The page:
Pass recital preview and schedule date for the real thing: I want to pass my recital preview early so that I am not scrambling to do it last minute. Last year, there was not a single day in the last two weeks of the semester without someone performing a junior or senior recital.

Decide on grad school/job: In case you couldn’t tell, my dream school is in Madrid, at the IE School of Human Sciences and Technology. At this point, I I’ll have to make my decision on the school I will be attending, accepted to IE or not.

File the necessary paperwork for that decision: If I do go to school abroad, in Spain or to a school I have looked at in Canada, I will have to get a visa, figure out funding and housing, and everything that comes with going to another country.


Perform senior recital: As I stated before, I want to get my recital done early. If I don’t get it in by the end of March, it will be hard to do it any other time. April is a busy month for music activities, so I don’t want to put off my recital.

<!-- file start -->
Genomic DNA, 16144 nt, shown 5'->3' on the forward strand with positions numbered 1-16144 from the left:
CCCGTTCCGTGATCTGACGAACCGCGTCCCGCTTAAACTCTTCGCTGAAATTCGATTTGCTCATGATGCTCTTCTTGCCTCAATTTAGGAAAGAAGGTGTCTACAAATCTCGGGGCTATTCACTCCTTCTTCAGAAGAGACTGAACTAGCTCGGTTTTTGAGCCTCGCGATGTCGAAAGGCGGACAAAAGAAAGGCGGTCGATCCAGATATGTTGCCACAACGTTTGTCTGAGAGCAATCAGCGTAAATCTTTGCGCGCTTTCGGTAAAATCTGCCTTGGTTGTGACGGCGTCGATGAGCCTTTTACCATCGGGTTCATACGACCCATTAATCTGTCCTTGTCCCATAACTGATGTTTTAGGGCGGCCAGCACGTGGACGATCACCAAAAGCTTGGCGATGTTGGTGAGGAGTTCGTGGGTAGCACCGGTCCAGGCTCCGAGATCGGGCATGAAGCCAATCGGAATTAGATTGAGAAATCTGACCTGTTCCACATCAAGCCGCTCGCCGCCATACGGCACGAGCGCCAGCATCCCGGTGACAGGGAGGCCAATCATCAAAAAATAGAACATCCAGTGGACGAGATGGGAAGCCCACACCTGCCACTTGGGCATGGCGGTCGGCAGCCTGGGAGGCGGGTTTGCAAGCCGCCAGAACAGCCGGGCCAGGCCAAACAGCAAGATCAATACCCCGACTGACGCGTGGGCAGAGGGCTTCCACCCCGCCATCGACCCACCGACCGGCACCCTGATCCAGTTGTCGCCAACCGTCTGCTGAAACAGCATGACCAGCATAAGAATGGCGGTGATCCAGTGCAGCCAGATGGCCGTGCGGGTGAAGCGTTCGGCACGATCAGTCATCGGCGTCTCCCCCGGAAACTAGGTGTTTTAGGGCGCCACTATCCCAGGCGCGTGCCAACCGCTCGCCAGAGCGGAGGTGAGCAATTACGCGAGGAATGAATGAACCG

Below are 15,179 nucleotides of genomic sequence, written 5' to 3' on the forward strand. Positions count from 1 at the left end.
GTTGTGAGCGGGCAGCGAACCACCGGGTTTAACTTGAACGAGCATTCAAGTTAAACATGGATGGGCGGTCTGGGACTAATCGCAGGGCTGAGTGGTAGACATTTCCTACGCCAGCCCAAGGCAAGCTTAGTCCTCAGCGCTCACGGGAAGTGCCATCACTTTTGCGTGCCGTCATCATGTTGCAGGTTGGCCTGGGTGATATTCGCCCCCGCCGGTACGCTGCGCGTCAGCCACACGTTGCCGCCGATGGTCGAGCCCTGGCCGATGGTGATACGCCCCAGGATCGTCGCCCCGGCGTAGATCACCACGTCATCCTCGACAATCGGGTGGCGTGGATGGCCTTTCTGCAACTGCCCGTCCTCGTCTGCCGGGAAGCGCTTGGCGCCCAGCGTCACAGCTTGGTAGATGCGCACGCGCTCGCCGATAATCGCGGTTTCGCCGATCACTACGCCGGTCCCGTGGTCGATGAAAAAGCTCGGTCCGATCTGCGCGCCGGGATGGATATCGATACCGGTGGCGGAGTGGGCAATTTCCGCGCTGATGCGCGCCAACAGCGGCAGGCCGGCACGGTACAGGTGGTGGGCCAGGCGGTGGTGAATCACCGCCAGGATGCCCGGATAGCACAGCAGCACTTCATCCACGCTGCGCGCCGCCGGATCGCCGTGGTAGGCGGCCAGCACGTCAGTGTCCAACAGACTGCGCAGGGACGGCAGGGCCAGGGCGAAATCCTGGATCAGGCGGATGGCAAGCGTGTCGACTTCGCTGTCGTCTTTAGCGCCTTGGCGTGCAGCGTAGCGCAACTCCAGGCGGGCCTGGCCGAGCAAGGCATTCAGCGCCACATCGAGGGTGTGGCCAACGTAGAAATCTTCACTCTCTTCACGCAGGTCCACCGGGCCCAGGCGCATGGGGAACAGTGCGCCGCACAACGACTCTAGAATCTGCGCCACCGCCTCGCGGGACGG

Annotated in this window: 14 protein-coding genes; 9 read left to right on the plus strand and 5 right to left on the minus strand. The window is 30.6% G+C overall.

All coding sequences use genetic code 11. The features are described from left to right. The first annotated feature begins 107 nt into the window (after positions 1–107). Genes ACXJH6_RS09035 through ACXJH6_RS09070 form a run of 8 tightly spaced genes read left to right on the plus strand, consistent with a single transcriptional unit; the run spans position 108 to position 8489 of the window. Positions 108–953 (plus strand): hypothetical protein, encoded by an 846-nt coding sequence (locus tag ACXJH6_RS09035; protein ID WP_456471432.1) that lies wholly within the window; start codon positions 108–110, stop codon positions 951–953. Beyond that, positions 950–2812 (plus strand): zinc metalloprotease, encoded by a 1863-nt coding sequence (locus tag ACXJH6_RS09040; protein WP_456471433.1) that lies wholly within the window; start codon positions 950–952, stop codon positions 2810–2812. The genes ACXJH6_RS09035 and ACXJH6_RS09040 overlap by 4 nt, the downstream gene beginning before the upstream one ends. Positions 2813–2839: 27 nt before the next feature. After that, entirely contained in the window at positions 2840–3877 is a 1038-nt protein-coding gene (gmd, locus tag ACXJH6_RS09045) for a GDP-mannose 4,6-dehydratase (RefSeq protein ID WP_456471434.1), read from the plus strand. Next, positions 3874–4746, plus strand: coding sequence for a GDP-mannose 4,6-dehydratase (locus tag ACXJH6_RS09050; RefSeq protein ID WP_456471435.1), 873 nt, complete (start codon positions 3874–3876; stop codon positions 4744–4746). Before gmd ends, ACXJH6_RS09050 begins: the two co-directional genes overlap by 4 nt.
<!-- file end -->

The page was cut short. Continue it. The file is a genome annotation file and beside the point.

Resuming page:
Work on blog content: During spring break, unless I end up on a trip, I will want to work on the blog, for sure.

Find writing jobs: I want to find some jobs to get some extra funds to get me to graduation.


Keep up with school and music events: Since April can be a really busy month, I don’t want to get behind. Especially since I will be a month from graduating, I don’t want to mess anything up or have any set backs.

Get Cap & Gown: I don’t exactly know what my university does for cap & gown, but I will need to get my set around April so that I have it ready for graduation.